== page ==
Well, it’s not specifically a problem with π. But if we wanted to calculate π to a bunch of decimal places, and print them out, in most programming languages it is challenging. That is partially due to the limitations of data types. Take for example the recursive relation of French mathematician Vieta (1540-1603).

It’s easy to use this in a recursive function to calculate π to a large number of decimal places.

If we look at a C program to calculate this using a **double**, we end up with a result of the form:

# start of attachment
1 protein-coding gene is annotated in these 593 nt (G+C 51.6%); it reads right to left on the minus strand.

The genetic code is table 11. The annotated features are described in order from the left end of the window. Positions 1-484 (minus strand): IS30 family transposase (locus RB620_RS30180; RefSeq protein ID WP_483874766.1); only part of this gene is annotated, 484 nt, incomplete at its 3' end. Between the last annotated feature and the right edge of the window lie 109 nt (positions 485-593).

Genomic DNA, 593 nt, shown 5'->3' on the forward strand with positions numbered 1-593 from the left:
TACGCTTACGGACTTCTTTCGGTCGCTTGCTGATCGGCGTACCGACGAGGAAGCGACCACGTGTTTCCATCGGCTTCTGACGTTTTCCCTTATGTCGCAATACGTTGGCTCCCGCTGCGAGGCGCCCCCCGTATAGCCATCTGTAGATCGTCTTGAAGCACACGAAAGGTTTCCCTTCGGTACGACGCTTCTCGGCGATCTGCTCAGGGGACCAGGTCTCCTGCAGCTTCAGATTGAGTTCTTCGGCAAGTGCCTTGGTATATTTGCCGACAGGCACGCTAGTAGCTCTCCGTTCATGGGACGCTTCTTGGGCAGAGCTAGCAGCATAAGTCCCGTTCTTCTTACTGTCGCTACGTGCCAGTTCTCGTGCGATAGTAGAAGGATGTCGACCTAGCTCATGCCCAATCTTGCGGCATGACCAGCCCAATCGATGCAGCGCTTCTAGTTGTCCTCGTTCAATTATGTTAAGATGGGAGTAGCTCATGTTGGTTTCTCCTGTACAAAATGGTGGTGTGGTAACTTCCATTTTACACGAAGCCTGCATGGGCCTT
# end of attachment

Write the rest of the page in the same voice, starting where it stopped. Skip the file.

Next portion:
Calc π = **3.14159265358979**40041763832
Actual π = 3.1415926535897932384626433832795

Not ideal, but it is calculated to the precision extent of a double.

First let’s look at the iterative version in C:

#include <stdio.h>
#include <math.h>
int main(void)
{
double prod, r;
int i;
prod = 1.0;
r = 0.0;
for (i=1; i<=10; i=i+1) {
r = sqrt(2.0 + r);
prod = prod * (0.5*r);
}
printf("pi is approximately %.25lf\n", 2.0/prod);
return 0;
}

It’s easy to use this in a recursive function to calculate π as well:

#include <stdio.h>
#include <math.h>
double recursivePI(int n, double r)
{
double ra;
if (n == 1)
return sqrt(2.0 + r) * 0.5;
else {
ra = sqrt(2.0 + r);
return (ra * 0.5) * recursivePI(n-1,ra);
}
}
int main(void)
{
double prod, r;
r = 0.0;
prod = recursivePI(50,r);
printf("pi is approximately %.25lf\n", 2.0/prod);
return 0;
}

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